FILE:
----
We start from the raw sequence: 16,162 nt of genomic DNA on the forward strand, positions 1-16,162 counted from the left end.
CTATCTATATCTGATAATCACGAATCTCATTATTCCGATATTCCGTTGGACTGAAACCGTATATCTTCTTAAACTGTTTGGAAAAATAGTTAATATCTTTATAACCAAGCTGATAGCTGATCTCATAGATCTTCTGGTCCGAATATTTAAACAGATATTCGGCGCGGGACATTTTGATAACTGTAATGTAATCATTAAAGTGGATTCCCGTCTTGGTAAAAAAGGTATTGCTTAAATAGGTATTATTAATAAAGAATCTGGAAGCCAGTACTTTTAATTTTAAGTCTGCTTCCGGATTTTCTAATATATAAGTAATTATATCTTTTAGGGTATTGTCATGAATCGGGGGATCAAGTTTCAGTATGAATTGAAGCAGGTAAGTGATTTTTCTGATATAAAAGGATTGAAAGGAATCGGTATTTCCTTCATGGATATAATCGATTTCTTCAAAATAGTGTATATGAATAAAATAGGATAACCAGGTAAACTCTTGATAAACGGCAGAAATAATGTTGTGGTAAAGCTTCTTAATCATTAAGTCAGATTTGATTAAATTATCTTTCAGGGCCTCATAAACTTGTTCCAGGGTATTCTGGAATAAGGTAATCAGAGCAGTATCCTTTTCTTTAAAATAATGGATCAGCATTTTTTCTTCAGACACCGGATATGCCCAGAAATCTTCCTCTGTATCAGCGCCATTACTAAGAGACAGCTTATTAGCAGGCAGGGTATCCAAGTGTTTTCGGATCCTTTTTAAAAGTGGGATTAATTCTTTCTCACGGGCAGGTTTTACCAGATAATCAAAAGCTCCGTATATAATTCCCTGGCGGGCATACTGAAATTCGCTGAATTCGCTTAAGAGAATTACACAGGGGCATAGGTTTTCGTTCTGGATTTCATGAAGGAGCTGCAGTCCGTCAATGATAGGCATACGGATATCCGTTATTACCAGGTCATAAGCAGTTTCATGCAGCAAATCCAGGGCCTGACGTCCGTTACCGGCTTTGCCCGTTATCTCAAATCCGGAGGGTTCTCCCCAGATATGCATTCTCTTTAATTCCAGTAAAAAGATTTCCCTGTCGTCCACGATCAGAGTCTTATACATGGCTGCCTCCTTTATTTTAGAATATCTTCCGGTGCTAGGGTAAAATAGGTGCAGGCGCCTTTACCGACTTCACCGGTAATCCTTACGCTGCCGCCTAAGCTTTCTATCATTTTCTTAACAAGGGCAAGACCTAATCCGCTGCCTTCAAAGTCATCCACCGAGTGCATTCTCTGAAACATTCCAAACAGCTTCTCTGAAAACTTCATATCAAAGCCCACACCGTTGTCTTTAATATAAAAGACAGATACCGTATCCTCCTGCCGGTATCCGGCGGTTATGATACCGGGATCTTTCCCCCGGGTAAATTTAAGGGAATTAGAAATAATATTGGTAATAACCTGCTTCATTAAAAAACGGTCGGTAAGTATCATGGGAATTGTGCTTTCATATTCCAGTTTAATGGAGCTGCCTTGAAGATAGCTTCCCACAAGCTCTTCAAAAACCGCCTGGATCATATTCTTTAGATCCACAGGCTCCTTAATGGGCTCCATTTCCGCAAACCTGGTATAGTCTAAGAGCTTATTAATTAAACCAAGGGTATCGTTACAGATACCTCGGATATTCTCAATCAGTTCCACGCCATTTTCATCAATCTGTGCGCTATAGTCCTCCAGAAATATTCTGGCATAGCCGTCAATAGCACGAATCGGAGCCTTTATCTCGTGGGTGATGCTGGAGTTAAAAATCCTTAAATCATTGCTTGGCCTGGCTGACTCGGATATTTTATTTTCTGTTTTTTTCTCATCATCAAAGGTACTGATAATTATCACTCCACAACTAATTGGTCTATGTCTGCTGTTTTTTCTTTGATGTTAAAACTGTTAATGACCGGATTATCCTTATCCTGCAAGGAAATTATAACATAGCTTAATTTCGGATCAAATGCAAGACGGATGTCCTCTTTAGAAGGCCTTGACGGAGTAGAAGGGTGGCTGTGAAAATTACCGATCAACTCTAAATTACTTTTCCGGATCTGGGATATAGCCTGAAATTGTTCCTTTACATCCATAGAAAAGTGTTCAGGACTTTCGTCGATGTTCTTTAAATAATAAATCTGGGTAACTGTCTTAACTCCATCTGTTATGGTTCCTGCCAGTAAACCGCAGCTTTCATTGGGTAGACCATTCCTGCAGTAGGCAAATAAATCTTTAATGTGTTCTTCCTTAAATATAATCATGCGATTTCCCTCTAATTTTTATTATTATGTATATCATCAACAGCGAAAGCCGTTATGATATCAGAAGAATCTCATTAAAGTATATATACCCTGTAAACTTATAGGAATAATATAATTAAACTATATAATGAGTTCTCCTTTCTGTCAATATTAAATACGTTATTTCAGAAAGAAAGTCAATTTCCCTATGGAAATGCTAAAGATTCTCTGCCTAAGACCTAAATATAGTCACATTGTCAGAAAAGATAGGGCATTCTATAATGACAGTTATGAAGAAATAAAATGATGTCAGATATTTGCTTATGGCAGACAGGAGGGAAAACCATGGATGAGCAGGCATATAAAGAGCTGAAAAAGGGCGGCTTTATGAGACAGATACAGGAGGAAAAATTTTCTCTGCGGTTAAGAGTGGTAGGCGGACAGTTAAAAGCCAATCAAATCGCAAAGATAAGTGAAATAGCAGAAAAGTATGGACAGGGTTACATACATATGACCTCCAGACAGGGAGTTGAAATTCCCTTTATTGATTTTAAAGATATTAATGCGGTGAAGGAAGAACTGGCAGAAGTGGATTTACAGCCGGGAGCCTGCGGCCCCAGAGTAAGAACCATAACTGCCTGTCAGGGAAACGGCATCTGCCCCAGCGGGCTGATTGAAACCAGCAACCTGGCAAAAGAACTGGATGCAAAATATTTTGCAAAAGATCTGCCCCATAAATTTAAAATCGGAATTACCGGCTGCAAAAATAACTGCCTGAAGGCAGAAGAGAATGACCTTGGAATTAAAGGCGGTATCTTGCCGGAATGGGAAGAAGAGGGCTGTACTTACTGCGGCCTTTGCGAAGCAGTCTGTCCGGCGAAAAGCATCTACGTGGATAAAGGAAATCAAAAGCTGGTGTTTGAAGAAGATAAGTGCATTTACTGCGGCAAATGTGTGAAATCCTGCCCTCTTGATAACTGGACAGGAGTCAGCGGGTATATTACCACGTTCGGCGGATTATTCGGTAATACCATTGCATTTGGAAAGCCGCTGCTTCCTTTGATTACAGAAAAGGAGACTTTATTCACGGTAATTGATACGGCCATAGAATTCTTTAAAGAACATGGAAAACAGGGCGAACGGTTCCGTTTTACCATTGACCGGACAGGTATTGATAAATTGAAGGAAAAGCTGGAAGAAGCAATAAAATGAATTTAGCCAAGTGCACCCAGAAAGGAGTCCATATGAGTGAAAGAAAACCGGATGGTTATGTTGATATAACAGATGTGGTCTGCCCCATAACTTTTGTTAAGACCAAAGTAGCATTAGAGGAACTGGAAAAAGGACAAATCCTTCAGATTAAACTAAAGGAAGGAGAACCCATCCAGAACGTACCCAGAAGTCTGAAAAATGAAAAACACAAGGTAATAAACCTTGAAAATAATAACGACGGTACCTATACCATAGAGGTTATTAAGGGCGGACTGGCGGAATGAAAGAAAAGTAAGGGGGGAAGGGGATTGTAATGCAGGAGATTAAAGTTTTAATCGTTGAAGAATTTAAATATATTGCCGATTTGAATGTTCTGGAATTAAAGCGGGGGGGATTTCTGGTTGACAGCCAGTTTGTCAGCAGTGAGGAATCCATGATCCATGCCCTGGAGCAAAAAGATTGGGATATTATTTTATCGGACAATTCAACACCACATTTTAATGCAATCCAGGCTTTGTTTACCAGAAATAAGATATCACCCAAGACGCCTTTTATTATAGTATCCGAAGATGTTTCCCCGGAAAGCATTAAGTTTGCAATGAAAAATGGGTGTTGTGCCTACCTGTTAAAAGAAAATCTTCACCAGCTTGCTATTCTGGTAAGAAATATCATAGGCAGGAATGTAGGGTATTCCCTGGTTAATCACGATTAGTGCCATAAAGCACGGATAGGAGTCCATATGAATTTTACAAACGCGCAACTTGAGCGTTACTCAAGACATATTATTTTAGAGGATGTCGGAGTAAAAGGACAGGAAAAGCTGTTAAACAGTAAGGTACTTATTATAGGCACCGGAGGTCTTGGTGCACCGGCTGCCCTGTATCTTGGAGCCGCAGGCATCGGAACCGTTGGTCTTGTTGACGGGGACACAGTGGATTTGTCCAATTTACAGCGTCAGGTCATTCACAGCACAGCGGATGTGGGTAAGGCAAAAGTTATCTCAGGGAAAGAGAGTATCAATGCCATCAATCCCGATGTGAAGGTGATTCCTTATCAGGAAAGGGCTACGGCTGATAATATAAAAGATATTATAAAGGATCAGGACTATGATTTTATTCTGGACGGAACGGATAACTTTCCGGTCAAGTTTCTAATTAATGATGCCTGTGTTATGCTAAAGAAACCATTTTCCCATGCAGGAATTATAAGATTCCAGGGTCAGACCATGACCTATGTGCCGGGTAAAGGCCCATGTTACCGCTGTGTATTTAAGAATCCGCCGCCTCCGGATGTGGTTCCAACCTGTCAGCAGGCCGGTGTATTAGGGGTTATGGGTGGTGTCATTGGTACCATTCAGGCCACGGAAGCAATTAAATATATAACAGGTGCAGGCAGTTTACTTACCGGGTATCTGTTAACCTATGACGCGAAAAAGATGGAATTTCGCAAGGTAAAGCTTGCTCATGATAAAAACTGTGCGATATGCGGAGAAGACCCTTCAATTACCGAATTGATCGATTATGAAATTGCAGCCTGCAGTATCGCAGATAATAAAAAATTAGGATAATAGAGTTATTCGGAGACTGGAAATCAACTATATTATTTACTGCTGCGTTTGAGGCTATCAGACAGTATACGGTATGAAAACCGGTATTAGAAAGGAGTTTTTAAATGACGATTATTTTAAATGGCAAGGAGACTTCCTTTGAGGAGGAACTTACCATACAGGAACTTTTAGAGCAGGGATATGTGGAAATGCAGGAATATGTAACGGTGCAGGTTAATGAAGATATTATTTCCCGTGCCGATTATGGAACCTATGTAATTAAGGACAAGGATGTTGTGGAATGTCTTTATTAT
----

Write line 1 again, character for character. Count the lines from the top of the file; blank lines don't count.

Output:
We start from the raw sequence: 16,162 nt of genomic DNA on the forward strand, positions 1-16,162 counted from the left end.